In early March, 2018, communities in Amed and Tulamben held coastal cleanups to show their support for the third International Year of the Reef (IYOR). Local communities, Reef Check Foundation Indonesia (RCFI), and the Coral Reef Alliance (CORAL) encouraged youth participation as part of the event. The cleanups helped stakeholders share information about the impacts of marine debris on marine ecosystems, especially coral reefs, which support numerous living organisms. In these communities, coral reefs are the foundation of the local economy.
On Sunday, March 4, 2018, Rare Tulamben, a youth group in Tulamben village, conducted a coastal cleanup in their neighborhood and along a stretch of beach. In the past, Rare Tulamben held coastal cleanups every Sunday morning, but the volcanic activity of Mount Agung, which led to community evacuations late last year, reduced the frequency and consistency of these cleanups. The community plans to continue these weekly activities as soon as Mount Agung’s volcanic activity decreases. Rare Tulamben is supported by TPST-Tulamben, a local trash management agency.
I Nyoman Suastika, one of the local leaders working with Rare Tulamben, said that the involvement of youth in this kind of activity helps build their awareness of the environment at an early age. Suastika added, “Children usually do cleanups around this area. By doing this, we hope these activities will not only be useful for the children, but also the surrounding community in the future.”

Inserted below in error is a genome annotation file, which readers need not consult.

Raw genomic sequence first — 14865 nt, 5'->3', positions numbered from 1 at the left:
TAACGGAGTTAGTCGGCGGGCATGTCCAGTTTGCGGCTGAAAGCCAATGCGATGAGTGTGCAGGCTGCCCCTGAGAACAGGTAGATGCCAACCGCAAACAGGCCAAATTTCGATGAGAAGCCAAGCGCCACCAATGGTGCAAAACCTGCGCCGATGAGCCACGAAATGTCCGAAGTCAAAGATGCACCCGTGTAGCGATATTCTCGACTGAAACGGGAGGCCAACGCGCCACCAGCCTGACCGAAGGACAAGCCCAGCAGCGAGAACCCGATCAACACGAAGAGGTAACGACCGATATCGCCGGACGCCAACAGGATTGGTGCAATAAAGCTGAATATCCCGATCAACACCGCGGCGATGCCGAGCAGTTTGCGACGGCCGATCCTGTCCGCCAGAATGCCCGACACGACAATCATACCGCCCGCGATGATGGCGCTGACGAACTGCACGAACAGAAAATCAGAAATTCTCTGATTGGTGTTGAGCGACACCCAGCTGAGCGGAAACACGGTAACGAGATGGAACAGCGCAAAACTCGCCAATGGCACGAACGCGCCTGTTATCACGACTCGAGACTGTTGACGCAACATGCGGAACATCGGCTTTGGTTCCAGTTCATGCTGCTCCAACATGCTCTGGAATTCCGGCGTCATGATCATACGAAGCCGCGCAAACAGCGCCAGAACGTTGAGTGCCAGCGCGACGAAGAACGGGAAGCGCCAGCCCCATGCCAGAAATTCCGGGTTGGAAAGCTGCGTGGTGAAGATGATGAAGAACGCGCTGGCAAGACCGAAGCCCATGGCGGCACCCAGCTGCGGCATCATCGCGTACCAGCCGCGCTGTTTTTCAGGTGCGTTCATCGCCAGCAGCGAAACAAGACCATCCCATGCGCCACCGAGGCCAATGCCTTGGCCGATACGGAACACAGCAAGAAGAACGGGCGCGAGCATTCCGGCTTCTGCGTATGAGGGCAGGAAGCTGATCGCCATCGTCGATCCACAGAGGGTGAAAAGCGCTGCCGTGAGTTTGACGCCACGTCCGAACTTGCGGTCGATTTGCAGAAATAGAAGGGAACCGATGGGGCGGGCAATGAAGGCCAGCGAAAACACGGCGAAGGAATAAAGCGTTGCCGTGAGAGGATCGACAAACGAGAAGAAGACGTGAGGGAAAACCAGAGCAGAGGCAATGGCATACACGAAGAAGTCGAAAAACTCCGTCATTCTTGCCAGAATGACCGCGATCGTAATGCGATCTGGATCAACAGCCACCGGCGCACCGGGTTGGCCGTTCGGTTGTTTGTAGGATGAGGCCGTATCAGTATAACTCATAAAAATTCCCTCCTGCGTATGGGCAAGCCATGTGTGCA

Participants of the Tulamben cleanup collected 110 kg (242 lbs.) of garbage, which was dominated by plastic. In addition, participants found Styrofoam, cigarette butts and fishing gear. I Gusti Ayu Lakshmi from the RCFI explained that the cleanup was part of the preliminary data collection that can inform future trash management awareness campaigns. Lakshmi shared that she hopes more parties will participate in the future to help encourage waste management at the local level.
The Amed coastal cleanup took place on March 3, 2018 and concentrated on Jemeluk Beach. Participants included youth, representatives of the fishermen community Tunas Mekar, photography community Klik Amed, the waste management non-profit Yayasan Peduli Alam, dive operators and members from adjacent communities. Participants walked approximately six hundred meters on Jemeluk Beach and collected a total of 120 kg (264 lbs.) of garbage.
Most of the waste collected during the Amed coastal cleanup was plastic. Common forms included shopping bags, food wrappers, bottles and straws. Styrofoam comprised the second most common type of trash, followed by fishing gear, which included pieces of nets, fishing line and rope.
I Nengah Polos, a representative of the Klik Amed community, said that “garbage on the beach is usually more common in the rainy season because additional trash is brought by both ocean currents and water flowing from the higher ground. Therefore, this kind of activity should be routinely implemented in addition to reducing sources of waste.”